– I presented a paper titled “Link Is Not Silent: Queer Disability Positivity in Breath of the Wild Fancomics” at this year’s (online) meeting of the Association for Asian Studies. My paper was part of a panel called “Representations of Disability in Japanese Videogames,” and I was honored to have my work included with that of Rachael Hutchinson, Mimi Okabe, and Ben Whaley, all of whom are luminaries in the field. Perhaps it’s weird to say this about a panel at an academic conference, but we had a lot of fun, and I really enjoyed the lively discussion during and after the broadcast.
– My review of Yoshiko Okuyama’s monograph Reframing Disability in Manga is up on the Pacific Affairs website (here). This insightful and highly accessible book offers both fascinating case studies and thorough discussions of social and legal contexts. The author’s emphasis on positivity, as well as her candidness regarding her own positionality, provides a nice window into Disability Studies, and the textual format of the book facilitates its accessibility to a diversity of readers, including readers outside the field of Japan Studies. I highly recommend it to anyone who’s interested for a number of reasons, but it would probably be better just to say “please check out my short review” rather than try to summarize them here.
– I published, promoted, and mailed out copies of The Legend of Haiku, a Legend of Zelda fanzine that I’ve been working on editing and formatting for a few months now. This was a huge project, and it was an incredible experience to work with so many talented poets and artists. You can read more about the zine and find links to download a free copy on the blog post I made about it (here).
– I submitted a short story called “Mount Hiei” to Fantasy Magazine. “Mount Hiei” is a story about two young monks apprenticed at Enryaku Temple who discover something awful inside the mountains north of Kyoto, and it’s a Ken Asamatsu style Lovecraftian twist on Japanese folklore very loosely based on the childhood of two characters from the medieval war epic The Tales of the Heike. I think this heterogeny of influence might be a hard sell because it’s a difficult sort of “diversity” to get behind, but I’m still submitting the story to big-name magazines because I’ve been working on it for years and would like to share it with people. It’s actually really good, if I do say so myself.
– I submitted another short story called “Don’t Eat the Fish” to Frost Zone Zine. The zine (which is actually a professionally edited print magazine that’s also published as a digital edition) has a distinct editorial voice that privileges the sort of quiet and literary dark fiction I’m interested in, and I hope this story will be a good fit for the publication.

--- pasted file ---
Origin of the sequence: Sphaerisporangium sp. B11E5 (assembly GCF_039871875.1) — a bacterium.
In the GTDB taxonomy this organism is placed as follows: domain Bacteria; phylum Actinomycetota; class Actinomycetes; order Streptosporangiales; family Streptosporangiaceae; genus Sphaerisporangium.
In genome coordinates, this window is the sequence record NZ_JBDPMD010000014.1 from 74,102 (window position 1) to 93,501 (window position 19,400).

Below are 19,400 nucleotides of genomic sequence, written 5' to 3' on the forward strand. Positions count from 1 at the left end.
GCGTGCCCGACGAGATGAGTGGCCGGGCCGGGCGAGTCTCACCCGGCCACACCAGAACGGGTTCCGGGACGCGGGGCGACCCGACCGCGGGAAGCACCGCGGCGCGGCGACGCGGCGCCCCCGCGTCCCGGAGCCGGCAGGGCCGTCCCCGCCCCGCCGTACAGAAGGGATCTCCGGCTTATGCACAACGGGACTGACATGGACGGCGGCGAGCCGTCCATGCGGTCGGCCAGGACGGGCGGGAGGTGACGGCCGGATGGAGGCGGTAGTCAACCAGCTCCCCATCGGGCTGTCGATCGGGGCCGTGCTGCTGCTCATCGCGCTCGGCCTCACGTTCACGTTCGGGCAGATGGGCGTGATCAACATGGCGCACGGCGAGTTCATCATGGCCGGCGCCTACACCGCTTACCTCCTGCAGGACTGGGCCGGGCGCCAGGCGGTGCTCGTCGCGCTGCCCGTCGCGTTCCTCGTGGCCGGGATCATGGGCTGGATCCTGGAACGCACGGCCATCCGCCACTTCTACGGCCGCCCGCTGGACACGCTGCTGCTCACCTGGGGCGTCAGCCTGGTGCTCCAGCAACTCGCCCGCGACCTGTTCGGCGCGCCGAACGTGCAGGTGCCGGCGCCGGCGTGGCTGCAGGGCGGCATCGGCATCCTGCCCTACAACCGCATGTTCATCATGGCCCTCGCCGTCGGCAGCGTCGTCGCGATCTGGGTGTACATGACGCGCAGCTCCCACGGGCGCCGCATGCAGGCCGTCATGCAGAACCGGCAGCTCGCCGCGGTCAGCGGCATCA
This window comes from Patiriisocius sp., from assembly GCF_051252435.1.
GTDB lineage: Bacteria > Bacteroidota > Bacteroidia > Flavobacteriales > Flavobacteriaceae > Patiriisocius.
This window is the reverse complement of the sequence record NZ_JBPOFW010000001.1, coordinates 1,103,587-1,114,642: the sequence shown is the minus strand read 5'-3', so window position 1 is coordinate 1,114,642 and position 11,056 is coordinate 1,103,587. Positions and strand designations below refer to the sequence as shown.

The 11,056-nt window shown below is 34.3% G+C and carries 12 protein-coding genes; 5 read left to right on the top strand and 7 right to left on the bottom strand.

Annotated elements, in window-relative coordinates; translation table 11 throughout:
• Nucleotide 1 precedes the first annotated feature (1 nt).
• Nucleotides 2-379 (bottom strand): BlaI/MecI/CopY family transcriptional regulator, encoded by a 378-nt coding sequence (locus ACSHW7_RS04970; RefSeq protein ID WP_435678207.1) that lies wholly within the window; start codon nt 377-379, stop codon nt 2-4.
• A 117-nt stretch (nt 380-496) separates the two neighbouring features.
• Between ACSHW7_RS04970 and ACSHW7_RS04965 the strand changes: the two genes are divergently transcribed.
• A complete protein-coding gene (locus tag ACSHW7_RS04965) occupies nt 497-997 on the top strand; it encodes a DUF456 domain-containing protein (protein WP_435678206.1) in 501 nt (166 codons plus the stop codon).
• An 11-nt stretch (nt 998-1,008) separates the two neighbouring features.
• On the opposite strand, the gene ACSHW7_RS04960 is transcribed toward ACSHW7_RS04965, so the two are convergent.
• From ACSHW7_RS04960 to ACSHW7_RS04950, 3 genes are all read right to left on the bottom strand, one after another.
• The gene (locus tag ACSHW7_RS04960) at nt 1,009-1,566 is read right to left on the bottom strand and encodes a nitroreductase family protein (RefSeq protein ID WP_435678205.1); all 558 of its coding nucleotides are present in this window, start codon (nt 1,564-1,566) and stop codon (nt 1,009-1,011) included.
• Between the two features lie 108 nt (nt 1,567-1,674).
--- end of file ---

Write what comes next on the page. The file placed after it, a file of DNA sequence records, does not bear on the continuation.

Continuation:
– I submitted a piece of flash fiction to the online magazine Burnt Breakfast. I really admire the format of Burnt Breakfast, which pairs fiction and poetry with striking images in a way that facilitates appreciation of creative work on social media. I’ve been following them on their Instagram account, and it’s been a lot of fun to get occasional bits of strange and interesting flash fiction in my feed.
– I submitted an illustration titled “Ruins and Regrowth” to another online magazine called Analogies & Allegories, which is also active on social media. I follow their Instagram account and love their aesthetic, and the “Regrowth” theme of the next issue spoke to me, especially because I wasn’t quite ready to stop exploring this theme after my “Different” comic (posted here) about trauma and recovery. This is the first illustration I’ve formally submitted to a publication that’s not a zine, and I’m a little nervous. Even if I’m rejected, though, the art still exists, and I can still post it on my personal accounts.
– I posted my first listing for original art on Etsy (here). It was an ACEO card with ink and Copic marker fan art of the character Sensei from the dark fantasy manga Girl from the Other Side, which is one of the weirdest and saddest yet most wholesome stories I’ve ever had the pleasure to read. A friend bought it along with a copy of the Legend of Haiku zine, and I’m incredibly grateful for their kindness. This is my first art sale, and it’s a big step forward for me! I’m currently working on two more ACEO cards that I hope to post listings for soon, and I’m curious to see whether there will be any interest.
– Now that I’m taking steps away from a purely academic career, I decided to post an alternative CV in the form of a page called “Creative Work” (here) on this blog. Considering that I only started submitting my stories and comics to various venues about six months ago, I feel like I’ve accomplished a lot.